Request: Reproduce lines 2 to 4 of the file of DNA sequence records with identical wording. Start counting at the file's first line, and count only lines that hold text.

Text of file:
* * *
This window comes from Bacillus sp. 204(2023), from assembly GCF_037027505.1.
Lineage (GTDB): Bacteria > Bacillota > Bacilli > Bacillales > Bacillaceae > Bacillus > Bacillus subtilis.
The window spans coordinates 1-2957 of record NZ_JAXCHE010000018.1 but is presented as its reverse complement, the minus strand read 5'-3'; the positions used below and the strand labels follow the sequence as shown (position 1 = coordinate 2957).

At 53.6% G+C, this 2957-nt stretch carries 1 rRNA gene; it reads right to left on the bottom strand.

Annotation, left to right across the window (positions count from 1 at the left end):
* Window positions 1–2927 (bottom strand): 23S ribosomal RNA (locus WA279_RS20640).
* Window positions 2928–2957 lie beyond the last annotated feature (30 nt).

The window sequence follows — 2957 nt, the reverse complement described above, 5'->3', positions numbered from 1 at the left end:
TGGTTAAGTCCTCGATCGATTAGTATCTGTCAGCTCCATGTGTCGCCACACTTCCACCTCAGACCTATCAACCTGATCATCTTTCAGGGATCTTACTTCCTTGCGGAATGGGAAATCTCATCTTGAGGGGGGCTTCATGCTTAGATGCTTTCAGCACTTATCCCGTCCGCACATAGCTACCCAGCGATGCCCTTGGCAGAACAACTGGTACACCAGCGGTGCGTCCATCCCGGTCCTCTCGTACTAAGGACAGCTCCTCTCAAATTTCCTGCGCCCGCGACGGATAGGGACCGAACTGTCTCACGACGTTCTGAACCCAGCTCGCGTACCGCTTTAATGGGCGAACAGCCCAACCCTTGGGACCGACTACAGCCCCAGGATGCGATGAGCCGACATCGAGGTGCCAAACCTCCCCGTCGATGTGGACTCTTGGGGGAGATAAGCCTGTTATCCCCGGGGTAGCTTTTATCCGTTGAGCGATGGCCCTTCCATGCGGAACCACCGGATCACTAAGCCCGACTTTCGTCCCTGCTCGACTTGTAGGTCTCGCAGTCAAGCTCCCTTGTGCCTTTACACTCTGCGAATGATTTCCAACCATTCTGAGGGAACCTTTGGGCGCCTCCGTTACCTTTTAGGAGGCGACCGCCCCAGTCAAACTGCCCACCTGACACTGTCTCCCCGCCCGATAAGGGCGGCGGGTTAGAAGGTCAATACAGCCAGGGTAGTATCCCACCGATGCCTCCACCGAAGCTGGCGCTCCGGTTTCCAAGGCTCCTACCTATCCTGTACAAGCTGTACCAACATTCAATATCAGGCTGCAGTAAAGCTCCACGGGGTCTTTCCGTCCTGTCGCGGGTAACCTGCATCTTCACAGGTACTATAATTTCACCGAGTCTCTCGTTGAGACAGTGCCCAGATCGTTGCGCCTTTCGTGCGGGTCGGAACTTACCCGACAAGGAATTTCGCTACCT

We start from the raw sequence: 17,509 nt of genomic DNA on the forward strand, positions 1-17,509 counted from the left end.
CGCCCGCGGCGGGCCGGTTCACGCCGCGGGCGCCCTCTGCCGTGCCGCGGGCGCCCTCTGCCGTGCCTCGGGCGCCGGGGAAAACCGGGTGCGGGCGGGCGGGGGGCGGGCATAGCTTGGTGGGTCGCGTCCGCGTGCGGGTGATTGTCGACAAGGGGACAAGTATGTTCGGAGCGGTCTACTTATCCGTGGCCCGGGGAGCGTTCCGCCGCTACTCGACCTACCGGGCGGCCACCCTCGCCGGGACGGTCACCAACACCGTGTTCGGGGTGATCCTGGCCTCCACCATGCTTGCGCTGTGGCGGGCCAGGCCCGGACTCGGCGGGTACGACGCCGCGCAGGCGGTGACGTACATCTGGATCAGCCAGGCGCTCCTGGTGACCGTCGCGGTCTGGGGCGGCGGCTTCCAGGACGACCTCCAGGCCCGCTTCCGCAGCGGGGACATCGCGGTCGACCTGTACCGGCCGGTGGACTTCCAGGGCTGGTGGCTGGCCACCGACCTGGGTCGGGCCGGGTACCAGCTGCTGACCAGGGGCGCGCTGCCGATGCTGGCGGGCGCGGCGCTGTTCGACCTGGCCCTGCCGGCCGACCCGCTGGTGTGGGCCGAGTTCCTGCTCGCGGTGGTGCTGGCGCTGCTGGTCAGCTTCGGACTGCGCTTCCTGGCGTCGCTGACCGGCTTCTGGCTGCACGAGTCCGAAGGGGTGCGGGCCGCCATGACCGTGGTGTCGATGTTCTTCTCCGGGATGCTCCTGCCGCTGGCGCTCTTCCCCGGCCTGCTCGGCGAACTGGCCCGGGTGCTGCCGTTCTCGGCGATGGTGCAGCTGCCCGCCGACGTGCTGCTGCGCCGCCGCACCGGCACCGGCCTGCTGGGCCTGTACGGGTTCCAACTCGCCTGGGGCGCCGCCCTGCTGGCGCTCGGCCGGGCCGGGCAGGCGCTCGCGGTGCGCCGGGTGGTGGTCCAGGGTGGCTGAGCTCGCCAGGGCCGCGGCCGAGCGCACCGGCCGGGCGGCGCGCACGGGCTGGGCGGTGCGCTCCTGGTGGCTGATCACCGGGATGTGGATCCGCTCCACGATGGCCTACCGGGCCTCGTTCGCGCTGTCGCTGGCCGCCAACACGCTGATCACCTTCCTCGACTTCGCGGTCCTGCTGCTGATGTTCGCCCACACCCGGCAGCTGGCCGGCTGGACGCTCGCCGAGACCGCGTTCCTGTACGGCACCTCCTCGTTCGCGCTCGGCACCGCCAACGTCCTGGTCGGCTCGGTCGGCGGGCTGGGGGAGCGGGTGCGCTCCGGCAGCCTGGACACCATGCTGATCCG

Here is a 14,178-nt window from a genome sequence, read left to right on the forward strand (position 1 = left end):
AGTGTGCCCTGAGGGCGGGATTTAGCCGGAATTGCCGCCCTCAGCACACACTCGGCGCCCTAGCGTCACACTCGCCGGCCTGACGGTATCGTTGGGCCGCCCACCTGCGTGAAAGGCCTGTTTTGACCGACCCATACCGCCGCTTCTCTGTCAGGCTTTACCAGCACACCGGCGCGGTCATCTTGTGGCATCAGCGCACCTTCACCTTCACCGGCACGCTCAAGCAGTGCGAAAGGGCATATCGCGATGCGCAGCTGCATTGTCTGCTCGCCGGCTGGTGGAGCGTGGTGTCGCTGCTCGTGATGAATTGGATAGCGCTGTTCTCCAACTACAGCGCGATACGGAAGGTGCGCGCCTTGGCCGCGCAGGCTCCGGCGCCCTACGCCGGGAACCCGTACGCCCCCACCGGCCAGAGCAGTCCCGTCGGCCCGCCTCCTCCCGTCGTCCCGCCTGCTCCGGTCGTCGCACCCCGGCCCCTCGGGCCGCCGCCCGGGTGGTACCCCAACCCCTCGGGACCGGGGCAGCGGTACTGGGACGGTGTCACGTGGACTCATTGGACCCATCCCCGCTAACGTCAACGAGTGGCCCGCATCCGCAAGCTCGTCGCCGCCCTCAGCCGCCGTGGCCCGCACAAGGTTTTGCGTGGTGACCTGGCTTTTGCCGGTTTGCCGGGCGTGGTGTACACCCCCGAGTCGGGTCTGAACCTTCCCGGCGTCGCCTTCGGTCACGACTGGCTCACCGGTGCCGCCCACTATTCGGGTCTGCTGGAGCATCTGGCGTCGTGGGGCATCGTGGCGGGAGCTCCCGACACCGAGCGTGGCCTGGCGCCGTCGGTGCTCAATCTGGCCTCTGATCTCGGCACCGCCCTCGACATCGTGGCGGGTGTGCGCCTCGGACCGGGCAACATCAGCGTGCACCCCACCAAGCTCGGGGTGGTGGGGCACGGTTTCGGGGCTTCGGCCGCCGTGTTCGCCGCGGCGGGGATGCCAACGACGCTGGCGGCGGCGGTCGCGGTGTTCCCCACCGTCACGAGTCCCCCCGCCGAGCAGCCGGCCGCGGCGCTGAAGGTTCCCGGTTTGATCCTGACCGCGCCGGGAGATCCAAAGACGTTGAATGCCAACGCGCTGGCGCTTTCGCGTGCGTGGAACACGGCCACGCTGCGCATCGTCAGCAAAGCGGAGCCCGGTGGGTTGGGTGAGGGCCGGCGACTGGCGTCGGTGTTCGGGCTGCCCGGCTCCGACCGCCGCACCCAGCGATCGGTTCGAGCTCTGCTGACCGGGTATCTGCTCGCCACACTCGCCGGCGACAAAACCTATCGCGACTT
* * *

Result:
Lineage (GTDB): Bacteria > Bacillota > Bacilli > Bacillales > Bacillaceae > Bacillus > Bacillus subtilis.
The window spans coordinates 1-2957 of record NZ_JAXCHE010000018.1 but is presented as its reverse complement, the minus strand read 5'-3'; the positions used below and the strand labels follow the sequence as shown (position 1 = coordinate 2957).

At 53.6% G+C, this 2957-nt stretch carries 1 rRNA gene; it reads right to left on the bottom strand.